Amid very positive economic conditions nationwide, many financial institutions have excess cash and liquidity. At the same time, while economists can only speculate when we might start to see signs of the next recession, banking regulator expectations about liquidity risk management are at an all-time high.
In today’s economic environment, financial institutions of all shapes and sizes need to think long-term about their balance sheet and business decisions. Credit Unions, in particular, are unique in that a large percentage of funding comes from member shares, money markets and Certificates of Deposit. Since deposits are a main source of funding, Credit Unions need to keep in mind the following five factors affecting deposit performance:
The Financial Accounting Standards Board (FASB) did not prescribe a specific approach when it required the Current Expect Credit Loss (CECL) standard, leaving it up to financial institutions to determine the best path forward. Since Allowance for Loan and Lease Losses (ALLL) is no longer an apples-to-apples comparison, how will this impact a financial institution’s ability to compare itself to its peers?
If you have followed the news about MoviePass and its recent financial downfall, you may have read about declining stock prices and angry customers, and made a mental note about what not to do in business. However, there is one critical but less obvious lesson to learn from the MoviePass pandemonium – and it is one that just might keep your financial institution from going down the wrong CECL road.
Yes, we all know cyber security is the top risk facing banks and companies across all industries. However, as financial industry leaders scramble to address cyber risk and security, other banking risk could easily fall under the radar. When assessing business risk in the coming quarter and heading into 2019, keep these sneaky culprits in mind:
Risk management activities for 14 of the largest holders of residential mortgage servicing rights (MSR) produced an average net gain in asset value of 0.4% during the second quarter of 2018, according to the MSR Industry Report released last week by MountainView Financial Solutions, a Situs company. The largest gain among the 14 companies was 4.5%, and the largest loss was 6.8%.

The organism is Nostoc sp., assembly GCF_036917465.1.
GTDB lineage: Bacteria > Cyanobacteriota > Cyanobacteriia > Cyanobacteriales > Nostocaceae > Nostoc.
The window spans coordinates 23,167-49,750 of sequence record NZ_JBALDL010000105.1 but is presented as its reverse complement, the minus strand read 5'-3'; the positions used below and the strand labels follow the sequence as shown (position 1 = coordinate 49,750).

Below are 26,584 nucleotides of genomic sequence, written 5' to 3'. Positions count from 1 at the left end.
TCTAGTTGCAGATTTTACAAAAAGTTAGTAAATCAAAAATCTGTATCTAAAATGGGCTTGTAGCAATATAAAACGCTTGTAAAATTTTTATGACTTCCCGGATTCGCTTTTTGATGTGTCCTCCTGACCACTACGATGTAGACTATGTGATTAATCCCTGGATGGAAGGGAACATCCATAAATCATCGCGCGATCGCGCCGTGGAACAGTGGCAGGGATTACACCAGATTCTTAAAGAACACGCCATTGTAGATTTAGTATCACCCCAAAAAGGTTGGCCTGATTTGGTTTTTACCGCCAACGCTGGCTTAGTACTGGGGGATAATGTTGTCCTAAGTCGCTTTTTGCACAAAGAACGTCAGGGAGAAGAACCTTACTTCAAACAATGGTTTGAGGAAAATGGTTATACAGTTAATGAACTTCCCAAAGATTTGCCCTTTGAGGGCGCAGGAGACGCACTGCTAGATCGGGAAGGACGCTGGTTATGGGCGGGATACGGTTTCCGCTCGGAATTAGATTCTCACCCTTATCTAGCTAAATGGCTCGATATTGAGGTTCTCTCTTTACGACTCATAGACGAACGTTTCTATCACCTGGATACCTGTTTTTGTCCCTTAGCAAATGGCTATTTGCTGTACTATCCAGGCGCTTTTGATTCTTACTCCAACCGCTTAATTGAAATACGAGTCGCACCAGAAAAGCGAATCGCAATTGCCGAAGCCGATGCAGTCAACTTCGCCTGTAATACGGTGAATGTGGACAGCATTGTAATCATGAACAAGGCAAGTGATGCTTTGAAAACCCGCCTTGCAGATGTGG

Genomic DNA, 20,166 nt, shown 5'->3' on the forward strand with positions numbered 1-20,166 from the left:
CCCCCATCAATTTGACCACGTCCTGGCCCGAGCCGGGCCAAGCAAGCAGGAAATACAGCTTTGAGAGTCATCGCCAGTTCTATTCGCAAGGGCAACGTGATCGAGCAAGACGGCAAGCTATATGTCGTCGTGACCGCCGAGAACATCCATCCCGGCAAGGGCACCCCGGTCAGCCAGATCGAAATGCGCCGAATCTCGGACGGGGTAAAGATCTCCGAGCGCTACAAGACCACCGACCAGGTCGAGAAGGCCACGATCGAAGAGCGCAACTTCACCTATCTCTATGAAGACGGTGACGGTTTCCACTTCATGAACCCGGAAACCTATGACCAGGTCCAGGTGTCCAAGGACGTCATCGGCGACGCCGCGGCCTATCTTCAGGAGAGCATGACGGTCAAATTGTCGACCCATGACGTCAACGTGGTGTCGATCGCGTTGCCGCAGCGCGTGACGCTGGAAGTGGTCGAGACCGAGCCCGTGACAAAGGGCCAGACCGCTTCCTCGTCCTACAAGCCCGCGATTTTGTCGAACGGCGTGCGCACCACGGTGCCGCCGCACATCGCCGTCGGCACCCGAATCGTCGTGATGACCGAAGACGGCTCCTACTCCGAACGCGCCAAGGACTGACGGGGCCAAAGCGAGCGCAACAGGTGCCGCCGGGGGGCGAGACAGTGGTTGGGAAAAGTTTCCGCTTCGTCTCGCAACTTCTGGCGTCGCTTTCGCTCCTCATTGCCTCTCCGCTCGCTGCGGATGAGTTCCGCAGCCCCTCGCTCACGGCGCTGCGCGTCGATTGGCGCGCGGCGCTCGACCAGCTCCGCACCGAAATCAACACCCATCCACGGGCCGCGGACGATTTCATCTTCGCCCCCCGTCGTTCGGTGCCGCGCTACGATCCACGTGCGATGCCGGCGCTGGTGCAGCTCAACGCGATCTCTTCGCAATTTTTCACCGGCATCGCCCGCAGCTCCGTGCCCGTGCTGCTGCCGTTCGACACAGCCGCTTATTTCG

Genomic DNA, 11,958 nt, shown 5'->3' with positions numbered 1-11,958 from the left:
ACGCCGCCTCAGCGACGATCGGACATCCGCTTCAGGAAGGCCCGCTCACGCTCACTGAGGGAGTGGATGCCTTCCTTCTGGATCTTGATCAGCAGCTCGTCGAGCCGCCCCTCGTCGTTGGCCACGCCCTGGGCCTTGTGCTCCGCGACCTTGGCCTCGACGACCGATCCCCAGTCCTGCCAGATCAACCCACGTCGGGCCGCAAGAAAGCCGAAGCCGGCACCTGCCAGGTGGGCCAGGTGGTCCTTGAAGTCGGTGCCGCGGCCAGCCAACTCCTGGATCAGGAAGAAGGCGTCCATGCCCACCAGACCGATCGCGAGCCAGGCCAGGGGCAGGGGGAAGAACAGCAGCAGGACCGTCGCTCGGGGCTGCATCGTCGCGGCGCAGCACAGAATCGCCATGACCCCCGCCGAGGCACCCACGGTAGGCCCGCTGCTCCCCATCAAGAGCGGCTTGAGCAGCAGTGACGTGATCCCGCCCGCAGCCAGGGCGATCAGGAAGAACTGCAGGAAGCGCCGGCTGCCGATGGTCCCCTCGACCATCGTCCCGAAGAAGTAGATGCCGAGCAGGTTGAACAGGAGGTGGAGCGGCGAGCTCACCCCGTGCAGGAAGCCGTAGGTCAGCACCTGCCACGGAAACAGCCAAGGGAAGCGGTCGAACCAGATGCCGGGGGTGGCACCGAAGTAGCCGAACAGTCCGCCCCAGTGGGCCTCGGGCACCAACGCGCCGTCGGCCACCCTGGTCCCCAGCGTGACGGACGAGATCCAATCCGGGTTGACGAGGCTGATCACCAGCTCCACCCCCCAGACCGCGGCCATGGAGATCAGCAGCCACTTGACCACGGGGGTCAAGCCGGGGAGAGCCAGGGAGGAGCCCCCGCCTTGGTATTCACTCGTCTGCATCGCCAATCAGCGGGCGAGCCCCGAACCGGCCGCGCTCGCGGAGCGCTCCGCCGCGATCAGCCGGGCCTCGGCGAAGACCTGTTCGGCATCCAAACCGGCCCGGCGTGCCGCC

If credit unions want to stay on track for implementing the Current Expected Credit Loss (CECL) standard, they need to have already completed several milestone tasks and to complete several more by the end of the year. Credit unions also need to be sure they have allocated sufficient time to complete the tasks that need to be finished between 2019 and 2022.
Rising values for commercial real estate (CRE) have supported prices for commercial mortgage-backed securities (CMBS) for years. But with increasing talk about a cyclical peak in property values, or even a recession within the next couple of years, CMBS investors as a whole and B-piece investors in particular are starting to think about how they can prepare for the possibility of price declines.
After many quiet years, merger and acquisition (M&A) activity at banks has been on the rise in 2018, and several favorable trends will likely sustain the momentum through the remainder of the year. By the middle of 2019, as banks evaluate acquisition opportunities, they likely will add a new component to their customary due diligence: an exploration and understanding of the target company’s Current Expected Credit Loss (CECL) methodology.